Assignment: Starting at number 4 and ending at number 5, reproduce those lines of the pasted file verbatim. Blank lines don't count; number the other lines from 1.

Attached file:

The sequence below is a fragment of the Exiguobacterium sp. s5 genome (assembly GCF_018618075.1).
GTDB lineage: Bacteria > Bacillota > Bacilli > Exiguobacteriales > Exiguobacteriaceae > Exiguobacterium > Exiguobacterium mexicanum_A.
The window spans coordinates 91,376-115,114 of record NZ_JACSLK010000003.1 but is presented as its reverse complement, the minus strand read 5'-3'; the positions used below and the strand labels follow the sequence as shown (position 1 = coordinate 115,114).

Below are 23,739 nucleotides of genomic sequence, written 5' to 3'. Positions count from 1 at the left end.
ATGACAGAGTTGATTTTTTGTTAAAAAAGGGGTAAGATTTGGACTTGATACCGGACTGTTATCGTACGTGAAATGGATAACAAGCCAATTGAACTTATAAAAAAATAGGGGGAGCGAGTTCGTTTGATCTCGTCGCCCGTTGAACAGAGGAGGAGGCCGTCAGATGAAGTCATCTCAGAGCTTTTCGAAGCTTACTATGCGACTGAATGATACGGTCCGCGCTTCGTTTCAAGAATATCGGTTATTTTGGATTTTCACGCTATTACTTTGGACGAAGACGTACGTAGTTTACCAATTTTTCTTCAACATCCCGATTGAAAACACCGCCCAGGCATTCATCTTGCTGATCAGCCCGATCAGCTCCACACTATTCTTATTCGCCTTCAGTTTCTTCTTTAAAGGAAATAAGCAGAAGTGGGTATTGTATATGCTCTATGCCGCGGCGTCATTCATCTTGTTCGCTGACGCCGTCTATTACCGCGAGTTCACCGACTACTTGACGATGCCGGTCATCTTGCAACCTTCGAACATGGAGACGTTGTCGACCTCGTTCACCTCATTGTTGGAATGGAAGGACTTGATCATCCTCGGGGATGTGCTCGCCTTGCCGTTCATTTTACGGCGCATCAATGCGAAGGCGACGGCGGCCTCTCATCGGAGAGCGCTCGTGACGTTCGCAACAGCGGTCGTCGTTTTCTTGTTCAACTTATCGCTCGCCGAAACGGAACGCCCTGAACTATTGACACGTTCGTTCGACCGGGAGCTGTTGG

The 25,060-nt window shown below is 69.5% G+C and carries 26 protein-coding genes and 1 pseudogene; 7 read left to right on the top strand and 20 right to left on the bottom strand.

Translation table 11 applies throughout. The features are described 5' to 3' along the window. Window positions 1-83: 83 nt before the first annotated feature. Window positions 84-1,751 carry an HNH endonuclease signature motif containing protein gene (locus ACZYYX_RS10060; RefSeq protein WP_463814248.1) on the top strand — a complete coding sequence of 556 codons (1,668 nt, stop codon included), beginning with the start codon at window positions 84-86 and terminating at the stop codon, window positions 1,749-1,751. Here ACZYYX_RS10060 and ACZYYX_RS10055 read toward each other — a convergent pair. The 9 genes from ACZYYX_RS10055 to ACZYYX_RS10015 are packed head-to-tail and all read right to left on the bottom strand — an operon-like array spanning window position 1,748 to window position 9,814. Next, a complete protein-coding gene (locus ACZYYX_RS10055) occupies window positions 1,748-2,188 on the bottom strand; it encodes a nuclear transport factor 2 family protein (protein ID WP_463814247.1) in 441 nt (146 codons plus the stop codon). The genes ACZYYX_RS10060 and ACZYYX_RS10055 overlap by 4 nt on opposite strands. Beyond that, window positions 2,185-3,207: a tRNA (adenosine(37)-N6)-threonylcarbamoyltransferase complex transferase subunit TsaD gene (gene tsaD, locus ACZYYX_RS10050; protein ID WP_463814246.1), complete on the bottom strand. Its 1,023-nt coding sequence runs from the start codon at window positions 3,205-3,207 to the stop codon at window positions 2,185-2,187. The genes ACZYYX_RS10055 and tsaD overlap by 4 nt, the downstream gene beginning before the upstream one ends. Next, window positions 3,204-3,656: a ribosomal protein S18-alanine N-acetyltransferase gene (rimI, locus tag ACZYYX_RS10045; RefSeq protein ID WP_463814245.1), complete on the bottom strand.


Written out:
Below are 23,739 nucleotides of genomic sequence, written 5' to 3'. Positions count from 1 at the left end.
ATGACAGAGTTGATTTTTTGTTAAAAAAGGGGTAAGATTTGGACTTGATACCGGACTGTTATCGTACGTGAAATGGATAACAAGCCAATTGAACTTATAAAAAAATAGGGGGAGCGAGTTCGTTTGATCTCGTCGCCCGTTGAACAGAGGAGGAGGCCGTCAGATGAAGTCATCTCAGAGCTTTTCGAAGCTTACTATGCGACTGAATGATACGGTCCGCGCTTCGTTTCAAGAATATCGGTTATTTTGGATTTTCACGCTATTACTTTGGACGAAGACGTACGTAGTTTACCAATTTTTCTTCAACATCCCGATTGAAAACACCGCCCAGGCATTCATCTTGCTGATCAGCCCGATCAGCTCCACACTATTCTTATTCGCCTTCAGTTTCTTCTTTAAAGGAAATAAGCAGAAGTGGGTATTGTATATGCTCTATGCCGCGGCGTCATTCATCTTGTTCGCTGACGCCGTCTATTACCGCGAGTTCACCGACTACTTGACGATGCCGGTCATCTTGCAACCTTCGAACATGGAGACGTTGTCGACCTCGTTCACCTCATTGTTGGAATGGAAGGACTTGATCATCCTCGGGGATGTGCTCGCCTTGCCGTTCATTTTACGGCGCATCAATGCGAAGGCGACGGCGGCCTCTCATCGGAGAGCGCTCGTGACGTTCGCAACAGCGGTCGTCGTTTTCTTGTTCAACTTATCGCTCGCCGAAACGGAACGCCCTGAACTATTGACACGTTCGTTCGACCGGGAGCTGTTGG